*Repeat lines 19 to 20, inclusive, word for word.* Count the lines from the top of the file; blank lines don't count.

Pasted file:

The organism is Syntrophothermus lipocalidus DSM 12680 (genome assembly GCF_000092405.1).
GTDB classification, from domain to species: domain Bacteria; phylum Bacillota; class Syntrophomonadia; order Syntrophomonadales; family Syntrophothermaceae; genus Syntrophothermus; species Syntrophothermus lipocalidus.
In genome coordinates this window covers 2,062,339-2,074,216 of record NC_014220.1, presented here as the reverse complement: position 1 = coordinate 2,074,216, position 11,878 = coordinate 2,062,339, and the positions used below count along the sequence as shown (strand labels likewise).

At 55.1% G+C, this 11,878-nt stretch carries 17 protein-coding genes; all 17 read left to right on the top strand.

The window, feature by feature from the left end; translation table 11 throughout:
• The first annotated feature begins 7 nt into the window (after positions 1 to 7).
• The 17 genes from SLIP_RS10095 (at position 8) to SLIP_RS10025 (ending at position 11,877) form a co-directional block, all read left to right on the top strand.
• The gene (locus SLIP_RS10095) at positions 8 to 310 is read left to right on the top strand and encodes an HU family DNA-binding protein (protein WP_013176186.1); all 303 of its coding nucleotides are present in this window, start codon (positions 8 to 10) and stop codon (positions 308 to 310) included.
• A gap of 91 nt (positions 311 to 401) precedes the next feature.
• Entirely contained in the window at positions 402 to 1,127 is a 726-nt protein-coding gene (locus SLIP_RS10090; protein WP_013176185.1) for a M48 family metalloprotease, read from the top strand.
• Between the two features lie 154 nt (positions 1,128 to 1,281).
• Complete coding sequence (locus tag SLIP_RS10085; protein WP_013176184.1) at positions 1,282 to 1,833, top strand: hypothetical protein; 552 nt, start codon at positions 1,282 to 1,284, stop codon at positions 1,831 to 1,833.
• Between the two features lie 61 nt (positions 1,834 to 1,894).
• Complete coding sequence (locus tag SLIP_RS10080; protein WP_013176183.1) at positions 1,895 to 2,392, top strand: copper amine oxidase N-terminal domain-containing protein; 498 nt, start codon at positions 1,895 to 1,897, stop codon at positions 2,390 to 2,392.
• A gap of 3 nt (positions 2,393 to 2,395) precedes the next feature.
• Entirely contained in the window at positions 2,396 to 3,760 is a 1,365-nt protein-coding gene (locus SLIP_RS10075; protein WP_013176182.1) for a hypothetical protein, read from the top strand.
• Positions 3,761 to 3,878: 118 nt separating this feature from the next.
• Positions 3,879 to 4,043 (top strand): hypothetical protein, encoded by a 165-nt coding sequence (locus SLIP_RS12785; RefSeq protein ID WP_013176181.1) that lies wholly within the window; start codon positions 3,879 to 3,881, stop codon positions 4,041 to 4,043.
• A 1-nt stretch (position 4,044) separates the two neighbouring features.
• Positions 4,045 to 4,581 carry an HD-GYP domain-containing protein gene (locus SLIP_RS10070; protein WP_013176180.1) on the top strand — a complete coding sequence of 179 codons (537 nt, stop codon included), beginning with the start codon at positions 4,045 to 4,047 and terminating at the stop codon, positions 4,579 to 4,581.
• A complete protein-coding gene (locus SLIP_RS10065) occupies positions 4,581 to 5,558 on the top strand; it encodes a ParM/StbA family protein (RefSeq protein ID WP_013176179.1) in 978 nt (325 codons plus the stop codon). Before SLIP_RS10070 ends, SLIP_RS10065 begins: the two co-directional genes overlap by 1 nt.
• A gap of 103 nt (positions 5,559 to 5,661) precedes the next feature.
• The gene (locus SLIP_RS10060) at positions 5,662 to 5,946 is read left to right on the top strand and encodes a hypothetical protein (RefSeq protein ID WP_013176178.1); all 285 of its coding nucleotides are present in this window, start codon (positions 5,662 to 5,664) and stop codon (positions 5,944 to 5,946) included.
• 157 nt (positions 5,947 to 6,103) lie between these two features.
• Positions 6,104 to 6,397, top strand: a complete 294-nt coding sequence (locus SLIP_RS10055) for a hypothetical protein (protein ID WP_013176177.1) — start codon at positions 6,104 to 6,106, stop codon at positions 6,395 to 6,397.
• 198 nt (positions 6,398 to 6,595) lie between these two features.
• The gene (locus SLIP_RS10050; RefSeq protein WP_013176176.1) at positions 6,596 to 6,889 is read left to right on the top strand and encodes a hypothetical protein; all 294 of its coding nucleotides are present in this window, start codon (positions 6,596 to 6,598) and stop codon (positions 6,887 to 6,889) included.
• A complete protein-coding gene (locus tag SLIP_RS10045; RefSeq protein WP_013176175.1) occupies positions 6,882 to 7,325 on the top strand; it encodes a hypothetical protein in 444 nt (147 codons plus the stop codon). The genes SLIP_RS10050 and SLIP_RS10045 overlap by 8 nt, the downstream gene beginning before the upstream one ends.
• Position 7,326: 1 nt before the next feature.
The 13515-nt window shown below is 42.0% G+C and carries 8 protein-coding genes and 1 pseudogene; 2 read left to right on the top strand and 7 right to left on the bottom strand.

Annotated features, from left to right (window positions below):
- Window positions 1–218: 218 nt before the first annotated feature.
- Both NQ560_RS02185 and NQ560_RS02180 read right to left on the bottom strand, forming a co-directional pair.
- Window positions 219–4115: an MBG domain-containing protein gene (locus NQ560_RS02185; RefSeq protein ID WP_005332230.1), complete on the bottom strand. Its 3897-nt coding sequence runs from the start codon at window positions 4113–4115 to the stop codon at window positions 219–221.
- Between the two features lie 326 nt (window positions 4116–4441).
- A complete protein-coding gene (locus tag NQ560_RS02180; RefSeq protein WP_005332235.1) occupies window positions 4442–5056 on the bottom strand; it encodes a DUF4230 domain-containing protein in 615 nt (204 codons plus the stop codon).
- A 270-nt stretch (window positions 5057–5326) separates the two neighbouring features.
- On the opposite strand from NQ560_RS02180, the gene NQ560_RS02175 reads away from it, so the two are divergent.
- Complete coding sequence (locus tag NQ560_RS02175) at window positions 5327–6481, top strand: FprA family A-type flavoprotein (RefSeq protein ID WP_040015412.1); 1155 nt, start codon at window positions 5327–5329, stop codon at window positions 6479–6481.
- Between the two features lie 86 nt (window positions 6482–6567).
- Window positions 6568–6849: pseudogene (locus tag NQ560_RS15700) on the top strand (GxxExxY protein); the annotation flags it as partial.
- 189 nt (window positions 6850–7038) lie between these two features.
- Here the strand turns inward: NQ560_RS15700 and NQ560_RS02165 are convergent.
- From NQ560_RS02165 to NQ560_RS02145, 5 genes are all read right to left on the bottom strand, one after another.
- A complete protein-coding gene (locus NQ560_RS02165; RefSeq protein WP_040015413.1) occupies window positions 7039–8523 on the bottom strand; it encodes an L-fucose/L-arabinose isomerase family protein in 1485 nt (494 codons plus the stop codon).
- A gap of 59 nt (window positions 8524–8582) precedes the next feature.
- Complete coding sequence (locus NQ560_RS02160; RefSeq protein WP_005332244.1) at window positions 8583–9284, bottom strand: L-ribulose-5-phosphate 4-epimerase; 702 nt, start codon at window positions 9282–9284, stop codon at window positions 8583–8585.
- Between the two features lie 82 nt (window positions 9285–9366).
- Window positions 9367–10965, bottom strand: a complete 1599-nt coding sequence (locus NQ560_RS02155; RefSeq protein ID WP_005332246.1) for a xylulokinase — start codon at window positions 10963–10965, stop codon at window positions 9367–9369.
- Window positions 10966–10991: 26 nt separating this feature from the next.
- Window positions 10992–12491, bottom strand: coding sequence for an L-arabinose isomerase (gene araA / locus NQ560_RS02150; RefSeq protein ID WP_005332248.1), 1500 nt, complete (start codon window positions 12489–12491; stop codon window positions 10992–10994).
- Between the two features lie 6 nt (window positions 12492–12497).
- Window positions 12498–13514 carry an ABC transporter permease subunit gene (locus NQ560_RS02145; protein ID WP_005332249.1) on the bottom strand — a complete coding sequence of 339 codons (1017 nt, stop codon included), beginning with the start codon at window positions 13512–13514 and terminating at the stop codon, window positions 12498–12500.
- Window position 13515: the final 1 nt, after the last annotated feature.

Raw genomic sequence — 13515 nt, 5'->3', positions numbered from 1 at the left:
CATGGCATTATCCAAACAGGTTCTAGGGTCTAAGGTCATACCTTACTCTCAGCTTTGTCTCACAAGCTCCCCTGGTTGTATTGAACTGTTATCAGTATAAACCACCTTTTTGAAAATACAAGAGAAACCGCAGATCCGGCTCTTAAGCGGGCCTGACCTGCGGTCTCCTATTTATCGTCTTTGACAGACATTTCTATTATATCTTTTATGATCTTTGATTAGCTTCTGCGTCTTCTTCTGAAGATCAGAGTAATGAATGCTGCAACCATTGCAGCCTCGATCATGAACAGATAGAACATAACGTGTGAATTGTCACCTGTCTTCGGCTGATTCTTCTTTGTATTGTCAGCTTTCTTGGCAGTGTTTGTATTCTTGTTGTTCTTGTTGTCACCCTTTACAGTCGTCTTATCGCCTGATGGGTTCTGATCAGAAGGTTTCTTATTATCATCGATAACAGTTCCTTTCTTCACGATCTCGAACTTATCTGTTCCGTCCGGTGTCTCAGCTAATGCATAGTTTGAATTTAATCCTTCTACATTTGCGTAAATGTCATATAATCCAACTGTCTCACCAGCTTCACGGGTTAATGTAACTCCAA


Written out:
• A 1-nt stretch (position 4,044) separates the two neighbouring features.
• Positions 4,045 to 4,581 carry an HD-GYP domain-containing protein gene (locus SLIP_RS10070; protein WP_013176180.1) on the top strand — a complete coding sequence of 179 codons (537 nt, stop codon included), beginning with the start codon at positions 4,045 to 4,047 and terminating at the stop codon, positions 4,579 to 4,581.